In his book, Don Norman talks about 5 key concepts in human-centered design. And we think they can be applied to UX design as well, since they’re based on day to day human behavior: 

  • Affordances: the connection between an object’s properties and a person’s ability to figure out how to use it. For instance, a chair affords for support, therefore, sitting.
  • Signifiers: any sort of signal that tells you how to use an object: a “pull” sign on a door is a type of signifier, as it tells you how to use it. In UI/UX design, it’s icons and colors. A pencil icon, for instance, makes you think of editing something. Red will tell you you’re doing something wrong.
  • Constraints: to make sure an object is used correctly, some actions are restricted, so you don’t ruin or accidentally do something. Like being unable to place an order without entering an address or skipping the payment portion.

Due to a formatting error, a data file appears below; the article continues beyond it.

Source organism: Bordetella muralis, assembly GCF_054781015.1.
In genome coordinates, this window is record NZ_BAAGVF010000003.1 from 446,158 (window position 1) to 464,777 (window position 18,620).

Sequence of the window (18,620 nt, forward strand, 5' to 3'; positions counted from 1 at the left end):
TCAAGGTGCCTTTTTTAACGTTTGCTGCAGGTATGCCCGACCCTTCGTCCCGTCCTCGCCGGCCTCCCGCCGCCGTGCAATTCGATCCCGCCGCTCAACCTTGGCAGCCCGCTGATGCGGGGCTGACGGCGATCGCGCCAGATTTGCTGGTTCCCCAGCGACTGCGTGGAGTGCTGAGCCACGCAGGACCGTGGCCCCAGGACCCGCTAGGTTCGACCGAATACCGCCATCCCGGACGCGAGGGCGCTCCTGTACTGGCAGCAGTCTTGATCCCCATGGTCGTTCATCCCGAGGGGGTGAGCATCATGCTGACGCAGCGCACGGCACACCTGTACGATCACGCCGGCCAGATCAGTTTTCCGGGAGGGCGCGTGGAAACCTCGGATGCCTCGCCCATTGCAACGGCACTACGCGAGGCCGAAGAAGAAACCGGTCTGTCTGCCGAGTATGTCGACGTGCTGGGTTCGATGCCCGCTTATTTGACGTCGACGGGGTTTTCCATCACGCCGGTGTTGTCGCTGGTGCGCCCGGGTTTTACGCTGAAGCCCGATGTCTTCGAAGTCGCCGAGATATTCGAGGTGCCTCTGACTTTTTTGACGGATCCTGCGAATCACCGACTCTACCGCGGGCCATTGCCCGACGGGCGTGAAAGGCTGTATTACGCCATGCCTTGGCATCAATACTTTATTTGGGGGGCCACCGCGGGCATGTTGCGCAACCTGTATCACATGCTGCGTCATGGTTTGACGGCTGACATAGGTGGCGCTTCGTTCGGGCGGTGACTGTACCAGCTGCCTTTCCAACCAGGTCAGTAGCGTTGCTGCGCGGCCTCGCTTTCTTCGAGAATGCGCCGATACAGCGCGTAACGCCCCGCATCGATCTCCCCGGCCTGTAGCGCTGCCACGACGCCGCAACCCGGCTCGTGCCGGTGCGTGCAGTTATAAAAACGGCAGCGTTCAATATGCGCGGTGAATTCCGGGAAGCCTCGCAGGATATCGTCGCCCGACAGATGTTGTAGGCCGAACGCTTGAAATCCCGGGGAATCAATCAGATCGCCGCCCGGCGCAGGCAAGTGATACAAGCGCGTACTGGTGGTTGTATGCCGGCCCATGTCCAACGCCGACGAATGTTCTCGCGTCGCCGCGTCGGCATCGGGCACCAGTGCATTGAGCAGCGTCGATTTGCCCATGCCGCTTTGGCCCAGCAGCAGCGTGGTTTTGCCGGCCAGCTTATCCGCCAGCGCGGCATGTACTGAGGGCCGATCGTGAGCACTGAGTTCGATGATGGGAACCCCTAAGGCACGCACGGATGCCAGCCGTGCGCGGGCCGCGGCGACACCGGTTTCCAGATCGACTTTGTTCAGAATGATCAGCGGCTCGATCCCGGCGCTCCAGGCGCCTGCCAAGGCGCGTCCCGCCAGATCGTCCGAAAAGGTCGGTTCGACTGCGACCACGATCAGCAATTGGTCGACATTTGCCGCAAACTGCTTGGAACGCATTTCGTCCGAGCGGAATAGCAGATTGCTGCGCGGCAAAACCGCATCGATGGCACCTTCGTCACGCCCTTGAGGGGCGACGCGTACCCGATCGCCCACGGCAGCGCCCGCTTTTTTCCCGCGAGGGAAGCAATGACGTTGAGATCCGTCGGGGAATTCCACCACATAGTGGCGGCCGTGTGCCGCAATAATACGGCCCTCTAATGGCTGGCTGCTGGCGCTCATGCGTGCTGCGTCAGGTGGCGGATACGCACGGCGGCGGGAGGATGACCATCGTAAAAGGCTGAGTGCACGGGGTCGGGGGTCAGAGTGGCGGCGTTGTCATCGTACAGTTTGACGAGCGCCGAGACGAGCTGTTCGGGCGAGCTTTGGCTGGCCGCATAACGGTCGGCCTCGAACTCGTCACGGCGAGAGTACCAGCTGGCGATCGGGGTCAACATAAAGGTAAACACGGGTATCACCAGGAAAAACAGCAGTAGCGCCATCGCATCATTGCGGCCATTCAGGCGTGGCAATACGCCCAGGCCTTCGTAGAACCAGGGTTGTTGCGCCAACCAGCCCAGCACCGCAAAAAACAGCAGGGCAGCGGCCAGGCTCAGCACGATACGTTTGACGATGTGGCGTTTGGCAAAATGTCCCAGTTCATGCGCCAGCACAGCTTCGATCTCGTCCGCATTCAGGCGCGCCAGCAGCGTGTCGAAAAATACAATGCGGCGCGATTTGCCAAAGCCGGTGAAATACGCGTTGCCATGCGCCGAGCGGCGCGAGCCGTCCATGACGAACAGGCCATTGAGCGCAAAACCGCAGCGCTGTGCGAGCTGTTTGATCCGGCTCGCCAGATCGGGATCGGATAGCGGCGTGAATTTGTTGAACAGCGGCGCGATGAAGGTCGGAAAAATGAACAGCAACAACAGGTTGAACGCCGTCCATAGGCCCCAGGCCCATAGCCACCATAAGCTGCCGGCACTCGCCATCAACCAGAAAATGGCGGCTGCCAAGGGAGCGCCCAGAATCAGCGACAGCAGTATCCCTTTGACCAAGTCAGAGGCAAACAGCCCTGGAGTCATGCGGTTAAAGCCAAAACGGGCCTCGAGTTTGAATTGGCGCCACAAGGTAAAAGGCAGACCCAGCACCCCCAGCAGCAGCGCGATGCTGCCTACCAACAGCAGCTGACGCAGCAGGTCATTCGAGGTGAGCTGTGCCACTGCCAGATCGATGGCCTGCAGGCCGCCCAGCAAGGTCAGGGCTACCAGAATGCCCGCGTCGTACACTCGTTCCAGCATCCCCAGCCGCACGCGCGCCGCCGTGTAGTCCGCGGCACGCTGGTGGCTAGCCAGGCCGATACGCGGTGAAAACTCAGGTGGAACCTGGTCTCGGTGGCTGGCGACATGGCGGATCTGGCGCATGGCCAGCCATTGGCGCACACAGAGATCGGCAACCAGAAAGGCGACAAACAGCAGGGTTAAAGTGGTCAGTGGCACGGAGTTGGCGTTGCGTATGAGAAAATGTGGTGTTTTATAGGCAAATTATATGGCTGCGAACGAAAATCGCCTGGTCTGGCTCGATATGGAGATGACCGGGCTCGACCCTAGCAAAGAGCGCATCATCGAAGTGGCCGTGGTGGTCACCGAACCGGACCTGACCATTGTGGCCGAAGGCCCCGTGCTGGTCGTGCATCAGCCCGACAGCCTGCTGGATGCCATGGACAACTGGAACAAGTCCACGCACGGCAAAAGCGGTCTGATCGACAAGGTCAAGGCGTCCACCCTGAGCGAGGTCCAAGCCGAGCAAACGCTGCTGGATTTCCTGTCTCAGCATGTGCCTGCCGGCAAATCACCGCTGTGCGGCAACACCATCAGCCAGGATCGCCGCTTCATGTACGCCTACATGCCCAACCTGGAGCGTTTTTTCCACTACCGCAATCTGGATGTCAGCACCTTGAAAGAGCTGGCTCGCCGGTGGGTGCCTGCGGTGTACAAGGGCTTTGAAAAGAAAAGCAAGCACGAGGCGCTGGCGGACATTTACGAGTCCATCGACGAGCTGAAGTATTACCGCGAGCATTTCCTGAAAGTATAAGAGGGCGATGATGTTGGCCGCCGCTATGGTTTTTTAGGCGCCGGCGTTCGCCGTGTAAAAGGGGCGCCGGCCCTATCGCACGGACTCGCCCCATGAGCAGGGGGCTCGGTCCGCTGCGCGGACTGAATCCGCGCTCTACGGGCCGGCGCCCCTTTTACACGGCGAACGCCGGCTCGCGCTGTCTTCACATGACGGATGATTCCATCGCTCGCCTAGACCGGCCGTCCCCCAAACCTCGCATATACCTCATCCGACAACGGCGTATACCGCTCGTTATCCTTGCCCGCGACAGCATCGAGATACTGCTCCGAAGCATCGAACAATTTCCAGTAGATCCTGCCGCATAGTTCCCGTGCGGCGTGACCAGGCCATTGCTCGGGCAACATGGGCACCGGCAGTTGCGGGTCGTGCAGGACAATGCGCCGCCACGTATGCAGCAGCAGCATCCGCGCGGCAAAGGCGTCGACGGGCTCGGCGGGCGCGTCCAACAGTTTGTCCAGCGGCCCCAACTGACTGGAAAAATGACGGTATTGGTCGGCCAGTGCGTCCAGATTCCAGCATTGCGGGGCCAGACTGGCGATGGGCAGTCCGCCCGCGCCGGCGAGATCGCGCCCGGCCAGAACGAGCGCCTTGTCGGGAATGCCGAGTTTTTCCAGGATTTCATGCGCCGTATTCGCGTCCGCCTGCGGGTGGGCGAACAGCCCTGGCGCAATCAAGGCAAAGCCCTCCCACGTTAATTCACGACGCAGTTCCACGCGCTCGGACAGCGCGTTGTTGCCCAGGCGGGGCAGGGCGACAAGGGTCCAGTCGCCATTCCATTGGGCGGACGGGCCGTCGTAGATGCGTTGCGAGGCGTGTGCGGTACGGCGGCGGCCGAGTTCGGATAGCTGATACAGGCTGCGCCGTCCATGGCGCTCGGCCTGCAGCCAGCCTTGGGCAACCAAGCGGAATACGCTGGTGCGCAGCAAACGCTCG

• Mappings: the connection between a control and what results from interacting with it. Think light switches and the specific lights they control. A music player’s controls.
  • Feedback: error sounds, text, you name it. This concept allows you to know if you’ve used an object right or not.

 

It all begins with a goal.

The first step you need to take when creating proper user flows is outlining the goals your users want to achieve when using your app. And then figuring out what kind of steps users could take to do that - and the best way to help them.

 

So let’s begin with a proper example: let’s say the app you’re building is an online news publication with a subscription system. And our user, let’s call him John, wants to update his card information because it expired. First of all, you should have a system in place that notifies John that his card is expiring. He’s probably aware of it already, but he might forget he’s subscribed to your app and his payment will fail. Next, using the concept of affordances, think of the best way to guide him to that setting.